It’s been a year since the festival’s co-founder, the dearly missed Sergio Mims, passed away. Celebrating its 29th iteration, the first program directly untouched by Mims, the festival conjured a theme that implicitly connected the gathering to its enduring past while looking toward a necessary future. Lead Curator Jada-Amina and Coordinator Nick Leffel rang the opening to their harvest under the banner of “Revolutionary Visions.” It’s an alluring phrase. But what exactly does it mean, and how does it feel? Similar to the temporal implication of the phrase, the very utterance demands a response. Throughout the festival, the answer arose defiantly through the selected films and the filmmakers themselves, whom Jada-Amina often prompted in post-screening Q&As to offer their interpretation of the theme. Much like the diversity in the Black diaspora, the responses were not monolithic but as unique and as idiosyncratic as the imaginations on display.
Their response could first be heard in the inherited echoes of Black cinema. Maya S. Cade (founder of the Black Film Archive), Justice Singleton (the son of director John Singleton), and Paige Taul (a visiting artist at the School of the Art Institute) served as jurists for the Richard and Ellen Sandor Family Black Harvest Film Festival Prize. The two main prizes were awarded to Joseph Douglas Elmhirst’s short “Burnt Milk” and Katherine Simóne Reynolds’s experimental feature “A Different Kind of Tender.” It’s worth noting that all three jurists, in some way, are protectors of Black cinema’s past and awarded two films that look toward the previous splendor of broken landscapes to inform their present. Black Harvest also programmed five films by Singleton’s father—“Boyz n the Hood,” “Poetic Justice,” “Higher Learning,” “Shaft,” and “Baby Boy”—to further bolster its retrospective slate.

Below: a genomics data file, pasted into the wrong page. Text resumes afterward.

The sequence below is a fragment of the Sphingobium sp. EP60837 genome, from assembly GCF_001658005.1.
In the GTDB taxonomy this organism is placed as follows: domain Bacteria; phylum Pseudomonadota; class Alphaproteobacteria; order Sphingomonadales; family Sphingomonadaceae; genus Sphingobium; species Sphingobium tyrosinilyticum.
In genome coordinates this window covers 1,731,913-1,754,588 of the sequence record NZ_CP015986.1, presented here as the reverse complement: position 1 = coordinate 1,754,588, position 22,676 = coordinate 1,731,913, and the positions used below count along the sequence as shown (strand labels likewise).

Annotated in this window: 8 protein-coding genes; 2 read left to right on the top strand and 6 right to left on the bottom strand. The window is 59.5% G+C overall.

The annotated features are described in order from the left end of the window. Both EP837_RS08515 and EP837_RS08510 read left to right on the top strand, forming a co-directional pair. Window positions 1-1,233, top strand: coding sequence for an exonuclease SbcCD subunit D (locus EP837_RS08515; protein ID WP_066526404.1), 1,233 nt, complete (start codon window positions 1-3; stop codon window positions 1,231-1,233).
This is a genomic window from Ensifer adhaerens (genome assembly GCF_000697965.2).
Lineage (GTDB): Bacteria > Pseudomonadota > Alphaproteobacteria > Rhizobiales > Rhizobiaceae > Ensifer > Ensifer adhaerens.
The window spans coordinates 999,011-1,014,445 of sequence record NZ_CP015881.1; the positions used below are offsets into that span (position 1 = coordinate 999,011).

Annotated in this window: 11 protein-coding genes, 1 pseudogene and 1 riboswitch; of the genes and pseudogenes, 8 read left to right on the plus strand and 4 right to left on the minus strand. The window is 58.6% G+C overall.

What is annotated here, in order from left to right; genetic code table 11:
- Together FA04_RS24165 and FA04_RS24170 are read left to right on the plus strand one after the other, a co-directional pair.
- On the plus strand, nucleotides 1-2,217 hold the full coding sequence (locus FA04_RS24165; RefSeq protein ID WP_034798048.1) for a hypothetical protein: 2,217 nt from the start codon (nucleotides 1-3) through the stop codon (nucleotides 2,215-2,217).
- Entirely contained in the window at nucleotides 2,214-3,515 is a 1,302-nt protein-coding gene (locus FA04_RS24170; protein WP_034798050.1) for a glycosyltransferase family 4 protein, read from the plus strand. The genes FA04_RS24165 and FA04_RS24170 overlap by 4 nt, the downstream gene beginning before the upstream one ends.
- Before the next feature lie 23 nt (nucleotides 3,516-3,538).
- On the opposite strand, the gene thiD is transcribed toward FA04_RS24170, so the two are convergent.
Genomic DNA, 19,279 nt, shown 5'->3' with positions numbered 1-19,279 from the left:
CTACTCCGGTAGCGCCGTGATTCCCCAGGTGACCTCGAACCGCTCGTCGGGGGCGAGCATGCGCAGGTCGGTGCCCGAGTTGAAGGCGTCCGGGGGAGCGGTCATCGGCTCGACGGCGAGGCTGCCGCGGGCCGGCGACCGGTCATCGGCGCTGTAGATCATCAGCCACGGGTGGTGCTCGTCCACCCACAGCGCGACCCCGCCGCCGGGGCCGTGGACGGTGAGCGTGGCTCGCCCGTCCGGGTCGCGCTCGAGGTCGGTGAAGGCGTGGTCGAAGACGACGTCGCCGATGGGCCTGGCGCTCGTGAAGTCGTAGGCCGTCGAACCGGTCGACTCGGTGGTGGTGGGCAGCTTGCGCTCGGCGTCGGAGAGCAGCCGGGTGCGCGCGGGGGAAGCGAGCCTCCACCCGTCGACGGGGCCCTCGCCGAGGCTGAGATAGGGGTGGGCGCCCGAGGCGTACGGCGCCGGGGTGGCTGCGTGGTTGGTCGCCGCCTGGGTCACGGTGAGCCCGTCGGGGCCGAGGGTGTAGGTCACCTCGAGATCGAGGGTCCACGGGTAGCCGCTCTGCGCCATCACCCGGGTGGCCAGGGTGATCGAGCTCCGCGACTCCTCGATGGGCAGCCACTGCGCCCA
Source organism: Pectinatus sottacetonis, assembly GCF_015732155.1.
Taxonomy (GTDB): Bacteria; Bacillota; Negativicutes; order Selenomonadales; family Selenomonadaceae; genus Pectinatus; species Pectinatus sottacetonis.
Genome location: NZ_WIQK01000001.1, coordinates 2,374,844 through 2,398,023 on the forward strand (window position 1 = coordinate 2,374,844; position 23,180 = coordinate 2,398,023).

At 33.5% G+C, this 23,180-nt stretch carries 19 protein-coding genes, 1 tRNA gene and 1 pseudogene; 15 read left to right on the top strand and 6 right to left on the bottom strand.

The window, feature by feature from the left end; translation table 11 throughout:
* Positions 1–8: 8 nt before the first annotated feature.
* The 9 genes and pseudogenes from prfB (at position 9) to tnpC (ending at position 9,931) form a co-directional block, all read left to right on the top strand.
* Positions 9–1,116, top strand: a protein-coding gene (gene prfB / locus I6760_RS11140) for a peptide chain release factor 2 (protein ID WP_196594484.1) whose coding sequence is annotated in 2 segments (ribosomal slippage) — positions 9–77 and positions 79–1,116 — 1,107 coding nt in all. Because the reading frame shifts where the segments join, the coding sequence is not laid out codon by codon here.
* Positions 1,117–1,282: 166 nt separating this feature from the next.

The biggest highlights of the repertory programming could be found in the live additions. Edward O. Bland’s “The Cry of Jazz” (1959) takes place in a Chicago apartment, where an interracial group of friends gather to discuss jazz’s origins. The Black participants attempt to explain to their white counterparts why Jazz is a uniquely Black genre, one exemplified by the hurt, angst, and limitations felt by Black Americans. For all its datedness, the film is still a searing social project. Following the “The Cry of Jazz,” singer and musician Angel Bat Dawid offered a raucous and visceral performance that ripped open the racial anxiety at the heart of Bland’s conversational film. In celebration of the Blacklight Film Festival, founded by Floyd Webb and the late Terry White Glover in 1982, festivalgoers were treated to Oscar Micheaux’s “The Symbol of the Unconquered,” backed by musicians Edward Wilkerson Jr, Jim Baker, and Jonathan Woods. I must admit, I’ve never been a lover of Micheaux’s clearly important work. If only because so much footage is missing. But the score by the trio of players, a woozy, abstract piece that elucidated the director’s political and emotional framing, put it in a newer and more urgent light.